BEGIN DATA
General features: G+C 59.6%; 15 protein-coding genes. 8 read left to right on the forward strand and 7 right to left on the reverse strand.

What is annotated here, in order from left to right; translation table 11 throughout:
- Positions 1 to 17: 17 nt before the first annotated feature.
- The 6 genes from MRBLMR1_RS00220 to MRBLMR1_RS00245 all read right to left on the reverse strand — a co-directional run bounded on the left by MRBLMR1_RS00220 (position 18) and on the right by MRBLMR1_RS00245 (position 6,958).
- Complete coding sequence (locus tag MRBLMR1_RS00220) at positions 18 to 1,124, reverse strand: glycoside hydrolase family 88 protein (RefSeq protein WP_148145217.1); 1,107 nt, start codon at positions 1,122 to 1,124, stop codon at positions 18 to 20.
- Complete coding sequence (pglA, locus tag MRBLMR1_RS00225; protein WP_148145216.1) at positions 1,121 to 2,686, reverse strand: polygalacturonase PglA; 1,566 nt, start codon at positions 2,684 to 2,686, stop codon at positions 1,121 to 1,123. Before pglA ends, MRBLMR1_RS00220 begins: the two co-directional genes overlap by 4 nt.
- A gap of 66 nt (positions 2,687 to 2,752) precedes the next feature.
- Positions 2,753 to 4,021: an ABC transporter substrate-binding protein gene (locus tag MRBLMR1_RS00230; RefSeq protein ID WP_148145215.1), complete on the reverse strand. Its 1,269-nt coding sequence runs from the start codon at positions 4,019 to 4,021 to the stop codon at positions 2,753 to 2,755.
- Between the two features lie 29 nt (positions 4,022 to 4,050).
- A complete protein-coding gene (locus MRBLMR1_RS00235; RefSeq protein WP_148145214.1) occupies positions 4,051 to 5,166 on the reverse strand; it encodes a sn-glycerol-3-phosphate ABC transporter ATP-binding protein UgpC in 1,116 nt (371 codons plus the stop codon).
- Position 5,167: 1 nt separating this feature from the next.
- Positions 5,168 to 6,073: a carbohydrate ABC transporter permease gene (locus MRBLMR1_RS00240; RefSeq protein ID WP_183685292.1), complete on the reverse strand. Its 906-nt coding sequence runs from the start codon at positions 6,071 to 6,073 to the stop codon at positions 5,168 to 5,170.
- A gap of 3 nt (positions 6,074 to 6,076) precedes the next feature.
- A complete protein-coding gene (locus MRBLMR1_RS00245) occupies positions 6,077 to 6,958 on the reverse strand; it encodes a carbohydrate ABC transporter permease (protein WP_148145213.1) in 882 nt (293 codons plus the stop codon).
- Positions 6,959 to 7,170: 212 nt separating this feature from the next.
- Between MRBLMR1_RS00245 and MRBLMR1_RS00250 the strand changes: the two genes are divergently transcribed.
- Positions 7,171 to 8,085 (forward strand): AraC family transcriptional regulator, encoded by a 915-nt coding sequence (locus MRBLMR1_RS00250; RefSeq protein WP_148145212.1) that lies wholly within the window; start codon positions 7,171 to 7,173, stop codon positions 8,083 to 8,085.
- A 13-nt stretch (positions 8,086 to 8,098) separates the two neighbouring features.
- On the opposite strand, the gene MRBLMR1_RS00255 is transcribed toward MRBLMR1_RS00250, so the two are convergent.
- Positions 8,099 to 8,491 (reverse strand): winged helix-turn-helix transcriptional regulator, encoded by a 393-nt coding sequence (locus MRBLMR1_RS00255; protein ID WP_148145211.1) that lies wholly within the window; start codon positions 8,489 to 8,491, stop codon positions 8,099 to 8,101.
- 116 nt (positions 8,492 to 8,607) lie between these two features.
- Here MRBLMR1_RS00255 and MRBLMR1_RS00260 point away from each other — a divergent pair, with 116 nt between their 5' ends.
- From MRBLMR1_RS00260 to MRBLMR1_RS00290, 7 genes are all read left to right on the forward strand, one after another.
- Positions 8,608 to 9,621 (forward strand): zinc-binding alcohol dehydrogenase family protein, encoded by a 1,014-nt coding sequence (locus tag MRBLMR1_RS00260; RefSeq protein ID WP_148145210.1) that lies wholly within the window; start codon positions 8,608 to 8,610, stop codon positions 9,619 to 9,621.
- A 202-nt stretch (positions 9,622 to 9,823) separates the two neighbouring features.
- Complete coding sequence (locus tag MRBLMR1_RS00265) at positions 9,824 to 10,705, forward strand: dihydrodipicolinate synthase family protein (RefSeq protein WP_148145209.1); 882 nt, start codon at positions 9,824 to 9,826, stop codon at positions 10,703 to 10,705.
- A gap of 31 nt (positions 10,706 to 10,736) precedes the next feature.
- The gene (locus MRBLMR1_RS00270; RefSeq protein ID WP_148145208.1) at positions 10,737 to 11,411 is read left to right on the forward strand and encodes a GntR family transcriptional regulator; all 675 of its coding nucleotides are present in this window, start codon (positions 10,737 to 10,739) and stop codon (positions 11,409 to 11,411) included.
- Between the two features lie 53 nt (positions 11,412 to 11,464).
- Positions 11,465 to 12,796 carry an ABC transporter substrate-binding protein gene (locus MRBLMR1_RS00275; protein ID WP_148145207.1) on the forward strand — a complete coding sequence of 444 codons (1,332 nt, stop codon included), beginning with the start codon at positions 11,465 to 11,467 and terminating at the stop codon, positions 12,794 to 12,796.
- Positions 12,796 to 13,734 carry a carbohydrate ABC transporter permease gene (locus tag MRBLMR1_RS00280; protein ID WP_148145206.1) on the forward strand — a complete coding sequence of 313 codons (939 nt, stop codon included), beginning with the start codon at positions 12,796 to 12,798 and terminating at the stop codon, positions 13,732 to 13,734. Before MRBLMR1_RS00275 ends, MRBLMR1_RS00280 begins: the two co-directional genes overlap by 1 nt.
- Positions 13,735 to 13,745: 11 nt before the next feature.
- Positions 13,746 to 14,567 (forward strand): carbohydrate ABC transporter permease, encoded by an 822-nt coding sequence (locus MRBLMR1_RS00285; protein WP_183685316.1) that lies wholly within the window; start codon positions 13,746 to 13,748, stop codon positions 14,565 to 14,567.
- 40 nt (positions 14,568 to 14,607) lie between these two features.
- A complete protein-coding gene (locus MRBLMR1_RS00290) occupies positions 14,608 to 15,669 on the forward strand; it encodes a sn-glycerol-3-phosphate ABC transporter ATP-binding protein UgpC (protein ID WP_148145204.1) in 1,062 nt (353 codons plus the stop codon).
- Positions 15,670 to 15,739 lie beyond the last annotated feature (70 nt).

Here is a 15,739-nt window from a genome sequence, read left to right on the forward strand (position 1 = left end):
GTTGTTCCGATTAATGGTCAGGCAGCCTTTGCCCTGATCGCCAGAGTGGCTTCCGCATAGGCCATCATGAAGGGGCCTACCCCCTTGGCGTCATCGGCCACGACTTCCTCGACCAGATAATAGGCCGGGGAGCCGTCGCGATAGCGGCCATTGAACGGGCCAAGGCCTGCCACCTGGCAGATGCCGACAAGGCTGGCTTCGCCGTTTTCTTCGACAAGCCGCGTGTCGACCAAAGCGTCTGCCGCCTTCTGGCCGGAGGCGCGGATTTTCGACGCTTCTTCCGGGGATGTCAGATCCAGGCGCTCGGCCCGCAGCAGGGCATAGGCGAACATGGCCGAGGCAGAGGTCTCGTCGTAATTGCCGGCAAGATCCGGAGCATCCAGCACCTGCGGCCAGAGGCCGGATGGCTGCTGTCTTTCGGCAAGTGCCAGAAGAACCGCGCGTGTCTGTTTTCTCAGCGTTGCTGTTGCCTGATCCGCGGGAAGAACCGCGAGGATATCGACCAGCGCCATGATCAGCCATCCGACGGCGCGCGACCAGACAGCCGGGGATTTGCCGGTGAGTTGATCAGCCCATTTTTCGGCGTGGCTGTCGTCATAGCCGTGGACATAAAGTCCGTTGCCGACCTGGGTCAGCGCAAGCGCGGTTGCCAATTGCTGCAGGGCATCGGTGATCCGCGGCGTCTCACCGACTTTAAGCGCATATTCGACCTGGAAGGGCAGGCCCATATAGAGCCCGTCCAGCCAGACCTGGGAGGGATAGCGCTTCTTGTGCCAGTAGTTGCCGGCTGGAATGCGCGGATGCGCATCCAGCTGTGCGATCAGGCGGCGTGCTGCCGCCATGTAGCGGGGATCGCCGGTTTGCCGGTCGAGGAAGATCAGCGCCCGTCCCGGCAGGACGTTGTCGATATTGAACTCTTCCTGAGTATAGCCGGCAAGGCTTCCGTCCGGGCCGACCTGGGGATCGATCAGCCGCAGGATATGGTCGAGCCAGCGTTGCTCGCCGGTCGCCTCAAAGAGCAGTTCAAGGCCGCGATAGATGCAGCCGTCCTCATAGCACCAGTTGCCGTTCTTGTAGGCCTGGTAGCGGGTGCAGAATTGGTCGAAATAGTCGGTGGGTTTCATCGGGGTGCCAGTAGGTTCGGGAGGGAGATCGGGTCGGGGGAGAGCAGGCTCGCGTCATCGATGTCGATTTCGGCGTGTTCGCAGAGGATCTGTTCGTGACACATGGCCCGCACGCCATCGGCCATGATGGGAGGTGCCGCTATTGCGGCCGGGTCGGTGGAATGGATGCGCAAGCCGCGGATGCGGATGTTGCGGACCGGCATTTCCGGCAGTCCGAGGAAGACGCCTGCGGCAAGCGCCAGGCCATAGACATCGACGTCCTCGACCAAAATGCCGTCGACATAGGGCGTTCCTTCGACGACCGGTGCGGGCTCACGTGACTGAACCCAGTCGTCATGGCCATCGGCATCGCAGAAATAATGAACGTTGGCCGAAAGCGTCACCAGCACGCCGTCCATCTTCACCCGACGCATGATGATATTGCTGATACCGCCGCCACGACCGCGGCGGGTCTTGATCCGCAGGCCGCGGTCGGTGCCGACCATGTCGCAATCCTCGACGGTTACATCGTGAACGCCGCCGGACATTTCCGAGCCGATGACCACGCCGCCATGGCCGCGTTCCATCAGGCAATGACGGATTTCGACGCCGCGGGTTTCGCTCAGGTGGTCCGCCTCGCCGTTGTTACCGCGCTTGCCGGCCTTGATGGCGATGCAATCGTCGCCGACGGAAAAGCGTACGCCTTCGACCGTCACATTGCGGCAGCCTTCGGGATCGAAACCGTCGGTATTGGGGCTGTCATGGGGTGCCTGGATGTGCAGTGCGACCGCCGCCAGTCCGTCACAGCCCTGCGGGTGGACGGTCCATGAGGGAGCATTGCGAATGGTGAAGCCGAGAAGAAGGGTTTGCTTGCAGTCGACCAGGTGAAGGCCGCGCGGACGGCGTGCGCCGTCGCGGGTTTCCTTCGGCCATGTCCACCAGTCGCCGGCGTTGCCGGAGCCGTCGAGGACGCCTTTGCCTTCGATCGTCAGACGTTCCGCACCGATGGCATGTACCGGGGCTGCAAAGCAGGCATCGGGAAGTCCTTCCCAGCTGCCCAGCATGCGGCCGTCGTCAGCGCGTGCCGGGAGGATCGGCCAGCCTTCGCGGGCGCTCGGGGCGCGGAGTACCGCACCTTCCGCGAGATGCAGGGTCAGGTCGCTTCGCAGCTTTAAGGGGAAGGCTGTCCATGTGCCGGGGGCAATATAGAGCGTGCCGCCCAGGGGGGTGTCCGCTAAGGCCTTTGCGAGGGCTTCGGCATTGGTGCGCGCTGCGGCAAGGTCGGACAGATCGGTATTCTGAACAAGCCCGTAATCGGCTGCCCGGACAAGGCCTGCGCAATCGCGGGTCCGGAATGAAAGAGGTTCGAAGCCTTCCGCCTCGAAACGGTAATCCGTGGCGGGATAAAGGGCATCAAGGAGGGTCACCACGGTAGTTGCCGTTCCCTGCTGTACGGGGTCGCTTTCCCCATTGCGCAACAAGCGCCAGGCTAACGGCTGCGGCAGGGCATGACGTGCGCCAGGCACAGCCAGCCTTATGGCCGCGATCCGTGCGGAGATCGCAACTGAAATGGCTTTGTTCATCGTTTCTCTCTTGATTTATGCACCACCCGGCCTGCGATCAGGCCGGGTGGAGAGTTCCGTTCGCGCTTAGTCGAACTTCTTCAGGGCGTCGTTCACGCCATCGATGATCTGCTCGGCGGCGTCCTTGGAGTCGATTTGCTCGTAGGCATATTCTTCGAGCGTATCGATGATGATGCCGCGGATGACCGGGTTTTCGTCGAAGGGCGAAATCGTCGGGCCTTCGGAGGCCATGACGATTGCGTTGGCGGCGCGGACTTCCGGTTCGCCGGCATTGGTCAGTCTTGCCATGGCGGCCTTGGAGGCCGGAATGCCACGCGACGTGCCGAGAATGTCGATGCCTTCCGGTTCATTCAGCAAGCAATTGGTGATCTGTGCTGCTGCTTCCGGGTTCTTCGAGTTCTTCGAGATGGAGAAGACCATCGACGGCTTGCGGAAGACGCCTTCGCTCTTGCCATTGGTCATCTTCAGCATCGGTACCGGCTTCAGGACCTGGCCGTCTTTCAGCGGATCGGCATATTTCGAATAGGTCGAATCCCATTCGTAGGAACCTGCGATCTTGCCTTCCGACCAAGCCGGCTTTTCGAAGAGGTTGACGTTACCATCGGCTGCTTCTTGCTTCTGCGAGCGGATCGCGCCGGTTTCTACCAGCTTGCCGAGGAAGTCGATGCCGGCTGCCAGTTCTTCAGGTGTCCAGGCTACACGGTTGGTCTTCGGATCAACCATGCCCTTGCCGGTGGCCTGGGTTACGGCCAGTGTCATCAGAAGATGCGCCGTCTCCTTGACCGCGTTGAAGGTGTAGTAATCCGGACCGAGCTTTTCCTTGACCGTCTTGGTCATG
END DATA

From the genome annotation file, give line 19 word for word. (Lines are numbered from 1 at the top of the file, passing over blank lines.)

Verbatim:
- On the opposite strand, the gene MRBLMR1_RS00255 is transcribed toward MRBLMR1_RS00250, so the two are convergent.